Perhaps the biggest shift in this process for me has been beginning to address mother-daughter relationships instead of father-daughter ones. Although the inciting incident in the book is Dee's father's suicide, and the gist of the book is the aftermath of that, the heart of the book is the different ways in which Dee and her mother grieve, and it's about their estrangement and attempts to come back together again. Well, Writing Goddess, it's about time. It should be no big surprise, my mother and I grieve very differently. I have felt abandoned by that difference, even though I intellectually understand it. Through the novel, I have an opportunity to try and recreate it and change the ending a little. I sent the book to her today. She'll read it. Bless her heart; she reads everything I write.
I have always thought I became a writer because of Dad's illness and death. Those things gave me my grist for a lifetime. But I learned how to be a writer because of my mother. Every day, she showed up. Every day, she made sure we had food and clothes and our homework done. Every day, even though we grieve differently, she stayed. These are the things it takes to be a writer. Showing up every day, especially on the days we least want to. Taking everything as it comes and remaining steadfast. My father gave me content and my mother gave me her unique brand of secular Lutheranism. Get up. Get it done. Rest. Get up. Get it done. Rest. This is the path of a novelist. What a lucky writer I am -- each parent's half made a whole.
The manuscript went out this afternoon to several editors who'd requested the full manuscript after seeing the summary and first fifty pages. Wish me luck. The young adult market is the only fiction market expanding.
Here's the summary, (for your temptation!) which is usually the hardest thing to write when you write a novel. Funny, it's easier when you actually have a story. :-)
The Boy in the Walls
YA novel – approximately 40,000 words
Fourteen-year-old Dee Hamilton is hearing voices. Not voices, exactly, but a single voice in the wall of her bedroom. It's the summer before her freshman year of high school, seven years from the day she came home to find her father, who had long suffered with polio, had killed himself. Now, her mother, at her wits end, wants to move them 2000 miles across the country, from North Carolina to Arizona, to Start Over. Dee is afraid to leave the house because if she leaves, her father won’t know where to find her.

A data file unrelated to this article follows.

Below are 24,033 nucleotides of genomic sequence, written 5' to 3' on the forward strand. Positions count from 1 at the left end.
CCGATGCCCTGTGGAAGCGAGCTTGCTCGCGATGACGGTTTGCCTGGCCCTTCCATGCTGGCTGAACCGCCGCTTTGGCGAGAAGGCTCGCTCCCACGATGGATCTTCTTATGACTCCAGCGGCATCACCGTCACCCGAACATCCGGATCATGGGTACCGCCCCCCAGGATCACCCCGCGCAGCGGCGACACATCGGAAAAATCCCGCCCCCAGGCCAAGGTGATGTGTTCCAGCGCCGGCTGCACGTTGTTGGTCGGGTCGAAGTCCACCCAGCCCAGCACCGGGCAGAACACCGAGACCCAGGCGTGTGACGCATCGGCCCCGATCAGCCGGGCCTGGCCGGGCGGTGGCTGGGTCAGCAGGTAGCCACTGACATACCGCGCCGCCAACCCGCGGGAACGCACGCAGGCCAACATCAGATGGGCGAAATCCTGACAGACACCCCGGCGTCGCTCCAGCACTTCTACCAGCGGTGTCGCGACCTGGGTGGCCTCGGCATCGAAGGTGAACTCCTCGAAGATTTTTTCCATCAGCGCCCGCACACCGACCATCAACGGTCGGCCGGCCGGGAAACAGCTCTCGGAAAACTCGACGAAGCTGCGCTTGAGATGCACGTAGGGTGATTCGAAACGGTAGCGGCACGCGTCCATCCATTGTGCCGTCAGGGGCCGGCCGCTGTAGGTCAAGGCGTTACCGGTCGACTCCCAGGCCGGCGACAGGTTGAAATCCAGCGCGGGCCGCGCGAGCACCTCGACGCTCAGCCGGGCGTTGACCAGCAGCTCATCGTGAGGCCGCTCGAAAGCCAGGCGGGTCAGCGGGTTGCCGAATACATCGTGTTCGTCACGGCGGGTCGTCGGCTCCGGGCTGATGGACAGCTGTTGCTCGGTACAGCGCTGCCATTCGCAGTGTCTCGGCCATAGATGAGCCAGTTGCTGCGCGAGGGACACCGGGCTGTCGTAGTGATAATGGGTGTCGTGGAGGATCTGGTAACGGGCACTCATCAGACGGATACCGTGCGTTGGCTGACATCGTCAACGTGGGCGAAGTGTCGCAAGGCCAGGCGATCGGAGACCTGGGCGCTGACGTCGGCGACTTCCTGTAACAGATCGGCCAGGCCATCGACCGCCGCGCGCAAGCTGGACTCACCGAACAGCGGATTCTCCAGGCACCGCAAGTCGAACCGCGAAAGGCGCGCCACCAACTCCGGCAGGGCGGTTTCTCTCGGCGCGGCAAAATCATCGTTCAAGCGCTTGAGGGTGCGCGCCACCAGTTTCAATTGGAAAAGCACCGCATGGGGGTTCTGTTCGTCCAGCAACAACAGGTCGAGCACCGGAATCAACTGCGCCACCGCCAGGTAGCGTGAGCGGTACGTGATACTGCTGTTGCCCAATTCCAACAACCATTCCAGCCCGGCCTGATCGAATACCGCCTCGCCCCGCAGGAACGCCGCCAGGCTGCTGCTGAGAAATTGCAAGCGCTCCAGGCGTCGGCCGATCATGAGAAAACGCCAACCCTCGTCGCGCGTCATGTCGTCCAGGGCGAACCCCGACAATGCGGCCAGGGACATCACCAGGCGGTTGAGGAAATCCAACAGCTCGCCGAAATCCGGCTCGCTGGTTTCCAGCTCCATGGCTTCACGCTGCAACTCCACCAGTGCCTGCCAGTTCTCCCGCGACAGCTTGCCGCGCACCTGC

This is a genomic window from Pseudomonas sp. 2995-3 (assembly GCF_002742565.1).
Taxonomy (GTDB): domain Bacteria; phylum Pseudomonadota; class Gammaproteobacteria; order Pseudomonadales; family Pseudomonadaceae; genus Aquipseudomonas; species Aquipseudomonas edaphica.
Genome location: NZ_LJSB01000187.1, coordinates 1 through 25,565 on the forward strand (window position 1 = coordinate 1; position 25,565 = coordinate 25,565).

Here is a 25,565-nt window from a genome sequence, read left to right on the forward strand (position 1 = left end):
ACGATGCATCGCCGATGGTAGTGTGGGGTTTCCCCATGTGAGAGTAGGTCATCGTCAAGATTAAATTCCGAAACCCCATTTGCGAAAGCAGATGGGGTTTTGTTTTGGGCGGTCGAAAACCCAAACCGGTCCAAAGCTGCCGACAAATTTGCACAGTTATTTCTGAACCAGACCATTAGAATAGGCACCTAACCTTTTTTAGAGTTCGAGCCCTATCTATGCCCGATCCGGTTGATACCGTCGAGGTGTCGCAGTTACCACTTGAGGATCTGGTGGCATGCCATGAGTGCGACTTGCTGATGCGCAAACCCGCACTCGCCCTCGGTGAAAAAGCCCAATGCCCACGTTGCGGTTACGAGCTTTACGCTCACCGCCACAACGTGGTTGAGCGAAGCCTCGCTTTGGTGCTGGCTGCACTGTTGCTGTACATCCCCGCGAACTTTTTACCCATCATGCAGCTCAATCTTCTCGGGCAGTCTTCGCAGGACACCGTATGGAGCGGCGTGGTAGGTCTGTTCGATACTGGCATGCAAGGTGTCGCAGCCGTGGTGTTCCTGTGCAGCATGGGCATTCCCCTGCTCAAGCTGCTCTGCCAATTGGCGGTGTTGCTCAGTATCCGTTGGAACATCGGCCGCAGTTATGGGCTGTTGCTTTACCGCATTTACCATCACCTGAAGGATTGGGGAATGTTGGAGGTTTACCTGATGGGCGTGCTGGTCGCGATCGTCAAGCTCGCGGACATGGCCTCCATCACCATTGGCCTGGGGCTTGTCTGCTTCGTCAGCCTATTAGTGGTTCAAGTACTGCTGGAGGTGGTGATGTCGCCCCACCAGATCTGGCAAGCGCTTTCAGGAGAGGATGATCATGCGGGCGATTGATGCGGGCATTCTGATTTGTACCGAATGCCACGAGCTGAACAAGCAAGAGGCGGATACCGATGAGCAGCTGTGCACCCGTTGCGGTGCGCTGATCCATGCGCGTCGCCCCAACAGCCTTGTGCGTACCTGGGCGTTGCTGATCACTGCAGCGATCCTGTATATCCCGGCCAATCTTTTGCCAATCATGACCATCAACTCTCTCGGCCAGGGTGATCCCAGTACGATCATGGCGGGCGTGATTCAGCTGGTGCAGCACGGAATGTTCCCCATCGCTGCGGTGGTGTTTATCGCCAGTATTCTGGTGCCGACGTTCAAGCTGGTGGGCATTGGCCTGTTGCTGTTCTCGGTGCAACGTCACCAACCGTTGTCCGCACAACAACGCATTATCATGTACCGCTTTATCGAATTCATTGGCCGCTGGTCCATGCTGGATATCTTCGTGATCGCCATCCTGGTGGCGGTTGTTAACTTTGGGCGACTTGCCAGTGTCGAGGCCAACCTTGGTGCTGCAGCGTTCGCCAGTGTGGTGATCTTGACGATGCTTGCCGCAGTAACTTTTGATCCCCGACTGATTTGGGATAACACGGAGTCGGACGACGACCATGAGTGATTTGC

The house she lives in has been in her dad's family for three generations. Her father spent much of his childhood trapped by polio in his bedroom, which has become Dee's bedroom. When her grandparents died, they passed the house to him. The house is more important to Dee than anything in the world, and now it's talking to her louder than ever before. Even after Dee moves to Arizona, she hears the house calling her.
Instead of starting high school in Tucson, Dee boards a Greyhound and heads back east to Wilmington to rescue the boy in the walls. Once she is back in her old house, her aunt, the crazy "bat lady", Marydolores, who lives alone in the big house next door, begins coming over to chat. First she brings food. Then she brings pictures and bits of information about her father's polio and his life before he met her mom. Dee begins to see a part of her father she never knew before, and begins to understand a little bit of the isolation he must have felt as a young boy with polio, living in an iron lung and then stuck inside his house for five years.
Marydolores and the boy in the wall pull Dee deep into her father's past, and as a result of exploring his past, she begins to examine her own. As Dee understands some of her father's anger, she's able to access her own anger at her father's decision to kill himself. When she allows herself to get angry, she finally begins to feel again. Once Dee is able to let her feelings move, the boy in the wall, who is her own projection of her father's pain, is able to go to sleep, allowing Dee to begin the next phase of her life.
The Boy in the Walls is a book about complicated mourning, attachment, home, and the journey we all must take to find an identity separate from family.